Chuck Goolsbee wrote this article entitled ‘Don’t buy cloud computing hype – business model will evaporate‘.  Rather doom and gloom but catchy.  I guess that is half the art to pay the bills.  Unfortunately I think the hype of the title should be the thing evaporating.

The article examines the exercise of “What would I put in the cloud(as IT dude) if I had the opportunity to use it?”  So Chuck walks through a couple applications he’d like to push(payment card/ecommerce apps) out there and realizes that security and audit requirements will prevent any meaningful app from being deployed.  Case closed, clouds are hype.  But what Chuck doesn’t spend time on is innovation of auditing, processes, and all the parts in between when an overwhelming value proposition is materialized.

I can’t help but refer to one of my favorite books, The Innovator’s Dilemma by Clayton Christensen.  The book points out that,

“Disruptive products are simpler and cheaper; they generally promise lower margins, not greater profits.  Second, disruptive technologies typically are first commercialized in emerging or insignificant markets”

The intrinsic value of an elastic compute platform is too early in its development to throw the whole concept out the window.  The cloud is of huge value for several (non) ‘insignificant’ markets(ie. google, facebook, adobe).  But the cloud for the enterprise?  I’d say thats a market that is in search of insignificance.  The use cases of apps to be deployed in the cloud for the enterprise market appears small.

But, value drives change, including those stodgy auditor processes and ITIL bigots, both influencers of the enterprise market.  Today, most cloud use cases for the enterprise seem to fall into scientific domains(drug computations, weather models, energy models) or SaaS applications.  In the scientific realm, most of these applications require bursts of compute power for relatively short periods of time. This is not the market that will be responsible for the broader adoption of cloud services.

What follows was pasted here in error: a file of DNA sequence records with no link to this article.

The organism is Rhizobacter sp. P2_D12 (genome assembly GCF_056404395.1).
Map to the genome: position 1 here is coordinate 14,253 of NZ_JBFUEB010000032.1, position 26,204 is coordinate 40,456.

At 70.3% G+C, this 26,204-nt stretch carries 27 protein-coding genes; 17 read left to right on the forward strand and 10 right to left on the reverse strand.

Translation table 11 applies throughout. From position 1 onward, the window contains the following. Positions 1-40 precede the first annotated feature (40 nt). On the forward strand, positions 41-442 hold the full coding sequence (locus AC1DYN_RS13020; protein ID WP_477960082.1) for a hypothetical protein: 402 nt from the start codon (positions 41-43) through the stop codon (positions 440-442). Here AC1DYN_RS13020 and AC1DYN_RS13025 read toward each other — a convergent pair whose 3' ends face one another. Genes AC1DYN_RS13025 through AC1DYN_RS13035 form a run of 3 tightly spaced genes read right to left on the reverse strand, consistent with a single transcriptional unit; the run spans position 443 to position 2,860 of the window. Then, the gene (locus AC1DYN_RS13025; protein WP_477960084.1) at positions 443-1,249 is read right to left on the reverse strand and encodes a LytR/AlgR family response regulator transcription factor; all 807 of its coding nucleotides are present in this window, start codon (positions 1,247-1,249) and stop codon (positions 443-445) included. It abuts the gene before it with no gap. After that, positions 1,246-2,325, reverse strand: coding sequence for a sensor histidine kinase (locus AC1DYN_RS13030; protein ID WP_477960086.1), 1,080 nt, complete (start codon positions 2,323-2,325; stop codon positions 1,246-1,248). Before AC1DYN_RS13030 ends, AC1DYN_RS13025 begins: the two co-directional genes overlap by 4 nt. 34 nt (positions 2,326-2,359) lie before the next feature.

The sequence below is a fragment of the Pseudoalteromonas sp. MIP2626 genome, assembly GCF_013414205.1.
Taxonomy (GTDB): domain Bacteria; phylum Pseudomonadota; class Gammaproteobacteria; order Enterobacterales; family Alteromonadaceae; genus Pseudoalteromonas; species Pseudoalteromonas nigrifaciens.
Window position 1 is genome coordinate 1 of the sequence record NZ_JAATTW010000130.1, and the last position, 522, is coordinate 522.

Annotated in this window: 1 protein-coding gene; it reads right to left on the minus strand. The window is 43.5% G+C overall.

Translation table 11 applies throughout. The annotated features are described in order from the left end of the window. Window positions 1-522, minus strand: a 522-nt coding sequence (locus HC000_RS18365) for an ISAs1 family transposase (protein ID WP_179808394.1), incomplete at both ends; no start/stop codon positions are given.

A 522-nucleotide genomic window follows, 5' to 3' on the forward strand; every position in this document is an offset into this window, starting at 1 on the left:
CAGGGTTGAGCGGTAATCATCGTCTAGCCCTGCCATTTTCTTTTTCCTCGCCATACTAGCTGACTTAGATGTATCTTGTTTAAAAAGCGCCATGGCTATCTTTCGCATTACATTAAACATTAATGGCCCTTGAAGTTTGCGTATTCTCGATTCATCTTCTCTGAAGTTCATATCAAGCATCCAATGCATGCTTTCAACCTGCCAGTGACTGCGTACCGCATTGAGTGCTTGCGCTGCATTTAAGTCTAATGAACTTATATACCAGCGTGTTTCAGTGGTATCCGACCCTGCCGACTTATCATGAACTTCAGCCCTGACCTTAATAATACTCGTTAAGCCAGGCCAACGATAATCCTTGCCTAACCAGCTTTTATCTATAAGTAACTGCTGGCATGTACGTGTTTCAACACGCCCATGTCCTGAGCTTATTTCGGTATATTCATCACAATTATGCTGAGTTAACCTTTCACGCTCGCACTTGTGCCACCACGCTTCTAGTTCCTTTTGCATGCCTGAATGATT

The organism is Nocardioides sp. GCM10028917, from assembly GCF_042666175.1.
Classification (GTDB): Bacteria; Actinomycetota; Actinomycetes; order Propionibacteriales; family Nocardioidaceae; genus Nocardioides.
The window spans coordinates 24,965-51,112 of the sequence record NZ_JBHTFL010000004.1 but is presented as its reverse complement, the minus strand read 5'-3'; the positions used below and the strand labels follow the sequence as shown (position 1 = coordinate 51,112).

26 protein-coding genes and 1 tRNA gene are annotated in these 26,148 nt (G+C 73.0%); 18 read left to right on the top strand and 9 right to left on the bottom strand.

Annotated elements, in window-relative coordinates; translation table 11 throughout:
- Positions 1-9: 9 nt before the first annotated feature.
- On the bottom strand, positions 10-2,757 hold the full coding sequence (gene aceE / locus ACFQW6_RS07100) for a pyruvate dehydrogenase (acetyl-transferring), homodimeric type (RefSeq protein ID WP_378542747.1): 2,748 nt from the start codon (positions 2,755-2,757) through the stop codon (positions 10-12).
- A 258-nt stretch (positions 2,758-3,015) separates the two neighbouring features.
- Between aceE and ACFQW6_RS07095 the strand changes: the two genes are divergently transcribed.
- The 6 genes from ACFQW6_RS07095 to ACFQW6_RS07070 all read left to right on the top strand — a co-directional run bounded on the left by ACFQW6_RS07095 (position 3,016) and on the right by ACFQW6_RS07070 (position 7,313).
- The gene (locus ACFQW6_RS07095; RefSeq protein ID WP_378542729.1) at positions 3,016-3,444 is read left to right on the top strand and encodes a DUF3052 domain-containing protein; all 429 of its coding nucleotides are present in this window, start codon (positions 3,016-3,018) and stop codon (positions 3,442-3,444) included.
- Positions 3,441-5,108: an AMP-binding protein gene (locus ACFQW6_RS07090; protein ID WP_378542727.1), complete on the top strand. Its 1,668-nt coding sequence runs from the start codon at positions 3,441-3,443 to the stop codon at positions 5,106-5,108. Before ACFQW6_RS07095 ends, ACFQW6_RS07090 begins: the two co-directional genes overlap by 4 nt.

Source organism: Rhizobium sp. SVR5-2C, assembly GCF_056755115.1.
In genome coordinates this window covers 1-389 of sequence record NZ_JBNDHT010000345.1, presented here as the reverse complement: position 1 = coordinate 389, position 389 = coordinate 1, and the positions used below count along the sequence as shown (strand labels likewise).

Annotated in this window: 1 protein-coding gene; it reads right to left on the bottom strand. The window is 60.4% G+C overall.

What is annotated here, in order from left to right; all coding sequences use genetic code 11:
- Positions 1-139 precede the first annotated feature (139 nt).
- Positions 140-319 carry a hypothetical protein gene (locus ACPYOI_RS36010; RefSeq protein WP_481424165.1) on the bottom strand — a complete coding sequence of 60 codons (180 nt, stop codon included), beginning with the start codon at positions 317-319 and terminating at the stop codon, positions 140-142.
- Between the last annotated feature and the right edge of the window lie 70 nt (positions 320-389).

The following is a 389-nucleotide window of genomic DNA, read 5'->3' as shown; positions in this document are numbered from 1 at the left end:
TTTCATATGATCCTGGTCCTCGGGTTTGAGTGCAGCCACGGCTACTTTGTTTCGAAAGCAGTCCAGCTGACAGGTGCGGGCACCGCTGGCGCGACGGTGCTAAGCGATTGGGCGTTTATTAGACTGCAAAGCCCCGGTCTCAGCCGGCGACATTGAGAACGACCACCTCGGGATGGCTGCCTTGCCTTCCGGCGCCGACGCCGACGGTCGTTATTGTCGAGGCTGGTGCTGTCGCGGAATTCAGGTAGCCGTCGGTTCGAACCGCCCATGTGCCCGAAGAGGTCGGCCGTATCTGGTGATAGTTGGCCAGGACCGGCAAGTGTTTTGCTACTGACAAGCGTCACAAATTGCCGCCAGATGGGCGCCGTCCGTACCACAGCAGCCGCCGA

Emerging technologies take time for customers to understand and adopt.  In software, the applications are always the last to emerge once the HW & software tools have been absorbed.  When the cloud is viewed as a new “software tool”, the innovative customers will define the use cases either through trial and error or real planned innovation.  We know enterprises move slowly and in times of financial uncertainty, this only adds to the uncertainty of “when will the enterprise use the cloud?”.  However, there are always first movers, and if you listen to what Tim O’Reilly is saying about cloud vendors selling the service as a commodity, trying it out might not be too painful.   The first movers will find the edge conditions, the ‘insignificant use cases’ that become real competitive or cost avoidance value and mainstream adoption begins.

Thus, if a compute cloud reaches a degree of value where it becomes a standard through industry examples or pure cost reduction value, how could a security process derail this inevitability?  Or even better, why wouldn’t a new feature enable this value from being realized?  Its way too early to throw the babe out.  There is also the concept of hybrid clouds where users can switch or be split(Data tier/application tier) between an on or off premise facility.  Options are wide and varied.

My interest in cloud computing is directly related to this question, the use case for enterprises.  I’m less interested to know how well Google can scale up and down or Amazon can provision Xen hypervisors for developers or Facebook can support photo sharing.  I’m more interested in how companies like FedEx, ETrade, and Walgreens will leverage the cloud.  The cloud-as-a-feature model might have some legs, which is what I’m currently researching.

So Chuck stirred the pot with a provacative title, here here!  Unfortunately, whats in the pot kind of smells.